This article is brought to you by StatBanana, the best Overwatch strategy tool.
Trash-talk plays a role in traditional sports and there may be some room for it in the Overwatch League too. Players can trash-talk their opponents as long as they don’t go too far, according to San Francisco Shock’s Matthew “Super” DeLisi.
The pro shared his take on trash-talking on stream yesterday, including his experience in discussing it with league officials. “I see this a lot where people think the Overwatch League isn’t promoting trash-talk or they don’t want trash talk,” he said. “So let me give you guys a story here.”
Super recounted that teams met with Overwatch League officials in the inaugural season. The meetings were aimed at discussing players’ stances with representatives of the league and, according to him, took place after a “certain situation.” Super is likely referring to Felix “xQc” Lengyel’s homophobic remarks at Austin “Muma” Wilmot, which resulted in the Canadian tank being suspended from the competition.
“Basically, the league was addressing what was and wasn’t OK to do as a person in the league, as a representative of the league,” Super said. “And I asked, ‘am I allowed to shit talk people?’ And they said ‘yeah, as long as you don’t cross the lines of obviously race, religion, sex—the standard stuff that’s not OK.’”
He remembers asking how far he could hypothetically go and used fellow tank Indy “SPACE” Halpern as an example. “So what if I were to say ‘SPACE is the worst player in the league, dog shit, doesn’t deserve to be on a team, not sure why he’s here, he’s the only reason this team is not at championship level because the rest of the team is so much better than him, etc., etc.,” he asked. The pro reported that the league’s stance was “that’s fine.”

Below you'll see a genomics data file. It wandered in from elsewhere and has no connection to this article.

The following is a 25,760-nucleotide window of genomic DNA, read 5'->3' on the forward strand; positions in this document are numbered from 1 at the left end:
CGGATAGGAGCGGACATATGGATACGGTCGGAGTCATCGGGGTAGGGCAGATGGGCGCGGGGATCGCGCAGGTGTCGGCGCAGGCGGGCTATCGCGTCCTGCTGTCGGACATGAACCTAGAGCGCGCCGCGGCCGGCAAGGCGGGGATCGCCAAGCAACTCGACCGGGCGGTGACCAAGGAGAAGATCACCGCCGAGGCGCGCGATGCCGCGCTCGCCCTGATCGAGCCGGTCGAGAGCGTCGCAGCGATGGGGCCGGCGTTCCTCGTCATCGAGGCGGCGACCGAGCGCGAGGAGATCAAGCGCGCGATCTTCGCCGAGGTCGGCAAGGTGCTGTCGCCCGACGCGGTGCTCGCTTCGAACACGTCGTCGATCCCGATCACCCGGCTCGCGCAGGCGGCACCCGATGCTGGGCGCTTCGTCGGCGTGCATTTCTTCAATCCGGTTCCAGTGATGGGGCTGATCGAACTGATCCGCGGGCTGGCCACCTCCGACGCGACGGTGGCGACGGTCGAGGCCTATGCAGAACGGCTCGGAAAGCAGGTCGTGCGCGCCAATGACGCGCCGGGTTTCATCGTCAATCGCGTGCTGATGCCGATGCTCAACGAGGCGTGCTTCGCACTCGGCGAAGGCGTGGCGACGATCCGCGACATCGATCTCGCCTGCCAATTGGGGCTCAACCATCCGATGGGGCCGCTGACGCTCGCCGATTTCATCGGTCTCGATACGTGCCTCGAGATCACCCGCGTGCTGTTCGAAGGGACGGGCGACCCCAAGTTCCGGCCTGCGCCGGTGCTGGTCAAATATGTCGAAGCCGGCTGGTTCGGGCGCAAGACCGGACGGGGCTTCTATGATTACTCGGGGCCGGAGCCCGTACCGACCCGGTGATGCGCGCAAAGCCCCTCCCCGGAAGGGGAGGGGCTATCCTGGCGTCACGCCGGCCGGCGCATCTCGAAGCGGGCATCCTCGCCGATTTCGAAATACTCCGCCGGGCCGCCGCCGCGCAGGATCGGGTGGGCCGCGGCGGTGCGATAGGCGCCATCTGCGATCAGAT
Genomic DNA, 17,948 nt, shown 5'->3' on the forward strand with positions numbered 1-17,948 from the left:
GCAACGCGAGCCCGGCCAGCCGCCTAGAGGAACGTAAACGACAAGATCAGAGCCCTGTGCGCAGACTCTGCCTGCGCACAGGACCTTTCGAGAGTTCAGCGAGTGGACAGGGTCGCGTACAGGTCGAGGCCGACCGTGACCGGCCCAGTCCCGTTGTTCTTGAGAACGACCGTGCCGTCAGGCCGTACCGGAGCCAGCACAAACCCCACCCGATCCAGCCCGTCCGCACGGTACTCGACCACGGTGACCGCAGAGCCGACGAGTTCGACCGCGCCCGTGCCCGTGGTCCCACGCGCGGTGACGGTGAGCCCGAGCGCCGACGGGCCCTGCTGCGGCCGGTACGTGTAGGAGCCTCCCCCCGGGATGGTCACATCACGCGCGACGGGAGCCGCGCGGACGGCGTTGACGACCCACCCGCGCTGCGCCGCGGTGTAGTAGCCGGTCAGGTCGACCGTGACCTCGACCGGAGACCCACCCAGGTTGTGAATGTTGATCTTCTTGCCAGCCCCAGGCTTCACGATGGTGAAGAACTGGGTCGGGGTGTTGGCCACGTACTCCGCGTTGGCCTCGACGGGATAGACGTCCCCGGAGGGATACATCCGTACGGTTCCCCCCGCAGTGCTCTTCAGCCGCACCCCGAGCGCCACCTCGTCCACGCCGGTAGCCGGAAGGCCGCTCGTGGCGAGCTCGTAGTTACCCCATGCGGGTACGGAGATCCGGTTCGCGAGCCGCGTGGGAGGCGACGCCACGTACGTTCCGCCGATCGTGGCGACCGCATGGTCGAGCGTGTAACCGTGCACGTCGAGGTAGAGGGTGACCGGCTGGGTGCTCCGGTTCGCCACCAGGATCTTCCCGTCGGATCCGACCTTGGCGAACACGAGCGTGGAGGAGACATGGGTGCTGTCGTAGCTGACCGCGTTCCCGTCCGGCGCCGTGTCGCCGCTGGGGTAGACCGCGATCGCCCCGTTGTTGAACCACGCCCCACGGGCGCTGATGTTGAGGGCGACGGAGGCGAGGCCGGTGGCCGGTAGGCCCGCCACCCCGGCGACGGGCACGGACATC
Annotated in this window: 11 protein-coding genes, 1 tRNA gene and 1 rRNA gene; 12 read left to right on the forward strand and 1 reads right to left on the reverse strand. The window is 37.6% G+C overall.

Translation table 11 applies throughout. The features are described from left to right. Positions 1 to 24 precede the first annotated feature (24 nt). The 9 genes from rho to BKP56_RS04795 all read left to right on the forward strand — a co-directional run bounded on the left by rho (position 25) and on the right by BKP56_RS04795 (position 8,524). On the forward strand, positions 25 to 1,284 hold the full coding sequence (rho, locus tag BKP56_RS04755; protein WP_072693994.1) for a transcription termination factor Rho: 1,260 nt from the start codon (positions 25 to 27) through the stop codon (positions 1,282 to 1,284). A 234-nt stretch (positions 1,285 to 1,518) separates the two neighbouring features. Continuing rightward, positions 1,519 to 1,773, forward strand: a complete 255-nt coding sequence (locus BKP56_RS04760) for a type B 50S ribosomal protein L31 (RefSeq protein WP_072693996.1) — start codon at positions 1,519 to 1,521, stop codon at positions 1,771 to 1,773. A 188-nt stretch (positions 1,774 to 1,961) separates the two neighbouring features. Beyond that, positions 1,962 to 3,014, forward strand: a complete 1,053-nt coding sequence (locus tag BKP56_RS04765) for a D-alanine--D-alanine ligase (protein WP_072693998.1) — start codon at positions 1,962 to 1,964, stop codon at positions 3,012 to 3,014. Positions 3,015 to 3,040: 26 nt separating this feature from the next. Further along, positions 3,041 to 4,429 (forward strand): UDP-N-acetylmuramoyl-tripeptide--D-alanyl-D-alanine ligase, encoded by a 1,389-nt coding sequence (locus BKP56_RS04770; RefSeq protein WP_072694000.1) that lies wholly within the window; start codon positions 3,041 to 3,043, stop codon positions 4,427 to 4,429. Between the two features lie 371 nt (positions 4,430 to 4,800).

There’s plenty of room for trash-talking in the Overwatch League if players don’t take it too far, according to Super. “You’re not gonna get fined, you’re not gonna banned, as long as you don’t cross those boundaries of like I said, race, religion, sex, sexual preference, all that stuff,” he said.
The pro mentioned the fear of repercussions from league officials as the main reason behind the lack of trash-talking, but he also described the league’s complete aversion to trash-talk as “actually fake news.”
After the inaugural season ended in 2018, Super said he hoped to see “more shit talk and banter next season,” but may have been misunderstood by parts of his audience. “Basically what I’m saying is I want some nice high stakes rivalries where the victor gets to say they’re better than the rival and rub it in a little,” he clarified. “I don’t want people to hate each other.”
With or without trash-talk, the Overwatch League’s 2020 season begins on Feb. 8. Fans can watch it exclusively on YouTube, alongside the Call of Duty League and Hearthstone esports, which all moved to the platform last week.